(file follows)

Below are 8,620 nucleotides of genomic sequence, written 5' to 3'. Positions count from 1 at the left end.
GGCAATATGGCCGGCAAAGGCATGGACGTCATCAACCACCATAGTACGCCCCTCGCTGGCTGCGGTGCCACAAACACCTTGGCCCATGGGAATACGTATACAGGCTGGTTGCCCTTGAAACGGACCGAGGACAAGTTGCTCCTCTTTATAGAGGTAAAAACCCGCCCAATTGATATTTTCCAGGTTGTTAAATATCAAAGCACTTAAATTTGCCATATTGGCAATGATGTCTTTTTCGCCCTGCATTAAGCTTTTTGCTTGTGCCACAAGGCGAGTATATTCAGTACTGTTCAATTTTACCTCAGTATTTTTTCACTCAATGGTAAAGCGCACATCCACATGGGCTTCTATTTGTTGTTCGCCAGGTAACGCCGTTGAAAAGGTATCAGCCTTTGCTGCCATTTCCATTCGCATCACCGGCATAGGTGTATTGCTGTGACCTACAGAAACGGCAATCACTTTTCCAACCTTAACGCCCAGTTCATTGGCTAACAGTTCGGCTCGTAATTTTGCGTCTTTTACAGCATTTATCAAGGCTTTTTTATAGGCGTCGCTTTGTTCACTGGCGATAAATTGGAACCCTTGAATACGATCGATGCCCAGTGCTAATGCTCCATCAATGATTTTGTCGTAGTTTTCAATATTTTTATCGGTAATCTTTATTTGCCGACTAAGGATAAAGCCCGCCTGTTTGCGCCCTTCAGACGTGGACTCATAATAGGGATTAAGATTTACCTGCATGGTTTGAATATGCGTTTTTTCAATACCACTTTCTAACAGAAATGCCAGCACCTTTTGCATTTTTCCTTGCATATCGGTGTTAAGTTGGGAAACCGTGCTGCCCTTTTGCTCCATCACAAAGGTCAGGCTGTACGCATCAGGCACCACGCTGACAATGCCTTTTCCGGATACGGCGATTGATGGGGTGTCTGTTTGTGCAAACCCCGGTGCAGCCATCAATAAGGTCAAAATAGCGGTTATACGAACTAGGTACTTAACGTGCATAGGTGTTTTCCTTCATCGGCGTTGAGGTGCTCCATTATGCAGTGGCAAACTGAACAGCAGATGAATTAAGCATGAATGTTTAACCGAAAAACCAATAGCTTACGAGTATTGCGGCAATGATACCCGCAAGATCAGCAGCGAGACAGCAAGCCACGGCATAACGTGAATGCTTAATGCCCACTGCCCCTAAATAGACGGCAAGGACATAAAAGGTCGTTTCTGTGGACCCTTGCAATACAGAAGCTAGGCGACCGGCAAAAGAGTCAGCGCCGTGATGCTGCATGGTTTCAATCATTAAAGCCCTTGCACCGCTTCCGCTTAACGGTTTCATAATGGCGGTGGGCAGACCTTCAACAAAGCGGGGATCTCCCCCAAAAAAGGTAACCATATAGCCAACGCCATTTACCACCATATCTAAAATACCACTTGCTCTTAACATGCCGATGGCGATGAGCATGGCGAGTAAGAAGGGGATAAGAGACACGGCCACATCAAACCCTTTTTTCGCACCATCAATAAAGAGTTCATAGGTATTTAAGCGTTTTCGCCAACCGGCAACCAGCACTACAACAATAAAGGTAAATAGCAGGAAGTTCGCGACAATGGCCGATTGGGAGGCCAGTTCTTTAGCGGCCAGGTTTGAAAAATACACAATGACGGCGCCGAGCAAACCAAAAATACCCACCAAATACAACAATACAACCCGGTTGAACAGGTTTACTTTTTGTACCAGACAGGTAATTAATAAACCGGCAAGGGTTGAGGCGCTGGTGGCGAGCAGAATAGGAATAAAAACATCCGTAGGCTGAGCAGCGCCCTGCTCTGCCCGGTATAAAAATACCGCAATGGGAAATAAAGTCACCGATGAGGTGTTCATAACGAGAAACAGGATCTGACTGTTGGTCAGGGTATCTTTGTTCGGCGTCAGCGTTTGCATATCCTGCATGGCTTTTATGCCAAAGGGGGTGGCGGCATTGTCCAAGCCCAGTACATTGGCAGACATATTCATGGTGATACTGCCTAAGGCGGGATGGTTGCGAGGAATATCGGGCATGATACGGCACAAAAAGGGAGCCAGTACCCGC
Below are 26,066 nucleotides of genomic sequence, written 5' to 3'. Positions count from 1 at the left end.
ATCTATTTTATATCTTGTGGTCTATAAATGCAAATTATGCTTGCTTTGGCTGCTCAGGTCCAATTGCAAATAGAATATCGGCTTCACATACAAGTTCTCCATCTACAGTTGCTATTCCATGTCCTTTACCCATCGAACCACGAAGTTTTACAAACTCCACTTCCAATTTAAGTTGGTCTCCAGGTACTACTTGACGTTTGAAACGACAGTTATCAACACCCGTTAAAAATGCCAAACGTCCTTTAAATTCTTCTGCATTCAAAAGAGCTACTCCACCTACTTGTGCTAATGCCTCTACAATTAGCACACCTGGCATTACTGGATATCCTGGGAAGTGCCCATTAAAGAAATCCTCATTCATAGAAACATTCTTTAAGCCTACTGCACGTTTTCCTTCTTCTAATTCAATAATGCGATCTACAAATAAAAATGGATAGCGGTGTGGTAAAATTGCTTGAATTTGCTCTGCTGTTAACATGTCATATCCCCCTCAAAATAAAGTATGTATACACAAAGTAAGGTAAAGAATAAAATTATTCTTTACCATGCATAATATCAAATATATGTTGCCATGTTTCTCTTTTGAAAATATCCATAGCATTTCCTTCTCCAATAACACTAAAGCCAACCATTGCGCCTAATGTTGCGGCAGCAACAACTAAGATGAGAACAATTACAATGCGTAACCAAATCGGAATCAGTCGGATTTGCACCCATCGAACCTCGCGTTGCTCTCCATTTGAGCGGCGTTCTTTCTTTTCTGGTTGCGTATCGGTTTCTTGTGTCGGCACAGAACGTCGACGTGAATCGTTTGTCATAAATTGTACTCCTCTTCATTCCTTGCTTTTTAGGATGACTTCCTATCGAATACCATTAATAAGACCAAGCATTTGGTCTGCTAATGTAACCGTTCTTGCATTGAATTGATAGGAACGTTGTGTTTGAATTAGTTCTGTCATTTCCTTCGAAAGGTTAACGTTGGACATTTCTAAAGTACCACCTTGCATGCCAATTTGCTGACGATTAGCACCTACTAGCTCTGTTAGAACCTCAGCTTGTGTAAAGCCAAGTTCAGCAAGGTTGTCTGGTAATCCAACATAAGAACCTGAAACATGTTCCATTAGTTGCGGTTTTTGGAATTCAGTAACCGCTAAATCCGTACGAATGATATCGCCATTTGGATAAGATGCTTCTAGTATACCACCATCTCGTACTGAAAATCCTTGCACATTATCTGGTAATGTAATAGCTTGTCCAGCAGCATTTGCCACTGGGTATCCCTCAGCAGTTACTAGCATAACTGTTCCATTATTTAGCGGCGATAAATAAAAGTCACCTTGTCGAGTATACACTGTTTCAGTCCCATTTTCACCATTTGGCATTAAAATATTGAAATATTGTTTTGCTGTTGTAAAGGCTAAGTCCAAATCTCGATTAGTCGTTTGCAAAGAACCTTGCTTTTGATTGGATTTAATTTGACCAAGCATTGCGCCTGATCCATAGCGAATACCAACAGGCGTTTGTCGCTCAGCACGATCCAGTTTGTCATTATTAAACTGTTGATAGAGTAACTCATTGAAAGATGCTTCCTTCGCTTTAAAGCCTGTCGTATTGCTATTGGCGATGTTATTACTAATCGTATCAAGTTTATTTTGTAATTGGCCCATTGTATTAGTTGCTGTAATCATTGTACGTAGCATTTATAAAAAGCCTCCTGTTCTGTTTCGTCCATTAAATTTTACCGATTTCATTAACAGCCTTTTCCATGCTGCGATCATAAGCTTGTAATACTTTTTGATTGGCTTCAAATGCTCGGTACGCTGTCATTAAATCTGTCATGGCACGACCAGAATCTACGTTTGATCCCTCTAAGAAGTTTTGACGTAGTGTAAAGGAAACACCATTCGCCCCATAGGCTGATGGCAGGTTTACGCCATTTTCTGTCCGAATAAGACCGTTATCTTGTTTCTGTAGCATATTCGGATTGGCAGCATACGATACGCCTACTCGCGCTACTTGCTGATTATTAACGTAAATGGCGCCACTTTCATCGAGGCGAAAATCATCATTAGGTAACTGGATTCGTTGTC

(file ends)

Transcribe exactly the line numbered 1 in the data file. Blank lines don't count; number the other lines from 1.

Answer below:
Below are 8,620 nucleotides of genomic sequence, written 5' to 3'. Positions count from 1 at the left end.